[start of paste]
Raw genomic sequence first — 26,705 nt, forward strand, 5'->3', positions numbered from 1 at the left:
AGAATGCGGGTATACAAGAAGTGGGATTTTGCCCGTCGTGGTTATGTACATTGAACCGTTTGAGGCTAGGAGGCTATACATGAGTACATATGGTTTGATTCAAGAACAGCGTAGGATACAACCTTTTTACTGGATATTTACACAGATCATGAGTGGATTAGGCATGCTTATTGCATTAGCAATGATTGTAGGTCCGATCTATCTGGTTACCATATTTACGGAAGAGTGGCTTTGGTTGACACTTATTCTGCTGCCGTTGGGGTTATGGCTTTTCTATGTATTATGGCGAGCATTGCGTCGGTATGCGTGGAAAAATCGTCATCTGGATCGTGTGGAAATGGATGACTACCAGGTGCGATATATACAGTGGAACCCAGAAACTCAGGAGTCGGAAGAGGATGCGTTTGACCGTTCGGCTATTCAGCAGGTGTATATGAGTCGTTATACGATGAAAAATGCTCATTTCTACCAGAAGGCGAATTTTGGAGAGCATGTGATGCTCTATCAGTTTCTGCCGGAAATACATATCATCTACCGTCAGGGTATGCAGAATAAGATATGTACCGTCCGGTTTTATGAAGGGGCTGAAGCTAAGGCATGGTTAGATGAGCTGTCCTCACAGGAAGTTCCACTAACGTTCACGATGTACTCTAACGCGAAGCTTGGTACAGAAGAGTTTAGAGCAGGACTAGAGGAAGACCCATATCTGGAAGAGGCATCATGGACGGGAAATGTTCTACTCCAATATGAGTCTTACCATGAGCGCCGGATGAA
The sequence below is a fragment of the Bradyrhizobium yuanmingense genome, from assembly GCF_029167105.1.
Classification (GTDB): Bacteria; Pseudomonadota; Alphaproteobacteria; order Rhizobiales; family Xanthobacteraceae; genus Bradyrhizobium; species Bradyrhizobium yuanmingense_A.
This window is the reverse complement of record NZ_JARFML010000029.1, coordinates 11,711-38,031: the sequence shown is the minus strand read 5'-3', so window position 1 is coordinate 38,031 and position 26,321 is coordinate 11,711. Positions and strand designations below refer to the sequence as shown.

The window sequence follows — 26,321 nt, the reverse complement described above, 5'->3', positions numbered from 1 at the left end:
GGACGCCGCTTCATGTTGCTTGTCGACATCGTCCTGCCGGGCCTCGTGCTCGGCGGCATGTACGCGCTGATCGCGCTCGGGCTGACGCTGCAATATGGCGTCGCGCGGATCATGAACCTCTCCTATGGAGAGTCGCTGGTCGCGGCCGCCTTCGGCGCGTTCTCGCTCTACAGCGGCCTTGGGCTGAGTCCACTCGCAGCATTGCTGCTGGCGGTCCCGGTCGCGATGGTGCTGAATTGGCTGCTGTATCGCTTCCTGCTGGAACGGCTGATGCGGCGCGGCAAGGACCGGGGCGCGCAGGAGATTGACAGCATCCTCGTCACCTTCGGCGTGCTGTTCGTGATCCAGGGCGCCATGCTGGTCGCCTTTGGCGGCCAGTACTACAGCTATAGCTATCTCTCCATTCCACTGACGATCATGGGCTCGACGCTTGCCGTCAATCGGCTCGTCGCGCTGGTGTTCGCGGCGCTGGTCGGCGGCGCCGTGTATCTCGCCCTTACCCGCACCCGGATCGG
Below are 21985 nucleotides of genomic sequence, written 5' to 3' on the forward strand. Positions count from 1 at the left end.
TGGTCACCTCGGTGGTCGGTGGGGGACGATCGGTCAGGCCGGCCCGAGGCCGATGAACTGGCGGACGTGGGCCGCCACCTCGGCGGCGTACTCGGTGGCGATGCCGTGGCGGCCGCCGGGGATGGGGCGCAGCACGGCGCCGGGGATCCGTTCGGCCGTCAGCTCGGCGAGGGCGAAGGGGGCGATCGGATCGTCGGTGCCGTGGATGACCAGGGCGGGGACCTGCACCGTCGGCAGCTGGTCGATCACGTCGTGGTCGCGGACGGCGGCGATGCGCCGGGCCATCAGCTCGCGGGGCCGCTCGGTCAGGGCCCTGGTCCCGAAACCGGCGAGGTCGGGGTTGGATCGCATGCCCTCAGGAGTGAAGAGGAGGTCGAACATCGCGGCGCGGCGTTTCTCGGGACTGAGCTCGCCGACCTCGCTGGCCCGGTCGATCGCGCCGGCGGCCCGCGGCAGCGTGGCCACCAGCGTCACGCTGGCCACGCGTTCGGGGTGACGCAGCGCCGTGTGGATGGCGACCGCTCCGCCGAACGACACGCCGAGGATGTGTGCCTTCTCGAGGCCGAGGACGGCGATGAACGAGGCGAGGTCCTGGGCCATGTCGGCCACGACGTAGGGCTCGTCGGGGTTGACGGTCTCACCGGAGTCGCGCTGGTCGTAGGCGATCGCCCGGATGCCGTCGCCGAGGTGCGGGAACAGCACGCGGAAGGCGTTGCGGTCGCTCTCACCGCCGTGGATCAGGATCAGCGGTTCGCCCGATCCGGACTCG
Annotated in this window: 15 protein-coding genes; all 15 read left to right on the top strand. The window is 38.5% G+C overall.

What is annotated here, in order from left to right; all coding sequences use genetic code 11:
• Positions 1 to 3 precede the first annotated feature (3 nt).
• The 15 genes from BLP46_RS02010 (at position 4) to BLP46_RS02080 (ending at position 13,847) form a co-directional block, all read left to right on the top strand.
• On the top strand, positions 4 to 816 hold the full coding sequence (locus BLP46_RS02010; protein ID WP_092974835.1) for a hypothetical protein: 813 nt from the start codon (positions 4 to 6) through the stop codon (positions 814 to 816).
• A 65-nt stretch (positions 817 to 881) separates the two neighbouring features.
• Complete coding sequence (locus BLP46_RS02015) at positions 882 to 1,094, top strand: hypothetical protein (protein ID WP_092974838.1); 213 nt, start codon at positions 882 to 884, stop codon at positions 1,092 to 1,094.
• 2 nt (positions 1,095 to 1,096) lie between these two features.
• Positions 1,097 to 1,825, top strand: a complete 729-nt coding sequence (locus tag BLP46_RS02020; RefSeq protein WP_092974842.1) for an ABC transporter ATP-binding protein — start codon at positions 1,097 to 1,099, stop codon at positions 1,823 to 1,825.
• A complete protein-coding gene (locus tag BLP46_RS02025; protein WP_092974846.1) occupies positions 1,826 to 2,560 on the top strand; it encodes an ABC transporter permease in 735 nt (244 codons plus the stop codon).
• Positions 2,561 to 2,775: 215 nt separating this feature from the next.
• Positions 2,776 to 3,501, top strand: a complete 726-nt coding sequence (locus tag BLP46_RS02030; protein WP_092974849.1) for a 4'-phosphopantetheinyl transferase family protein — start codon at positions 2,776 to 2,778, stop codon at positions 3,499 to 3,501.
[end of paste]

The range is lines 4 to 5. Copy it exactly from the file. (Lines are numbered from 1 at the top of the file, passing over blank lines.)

Classification (GTDB): Bacteria; Pseudomonadota; Alphaproteobacteria; order Rhizobiales; family Xanthobacteraceae; genus Bradyrhizobium; species Bradyrhizobium yuanmingense_A.
This window is the reverse complement of record NZ_JARFML010000029.1, coordinates 11,711-38,031: the sequence shown is the minus strand read 5'-3', so window position 1 is coordinate 38,031 and position 26,321 is coordinate 11,711. Positions and strand designations below refer to the sequence as shown.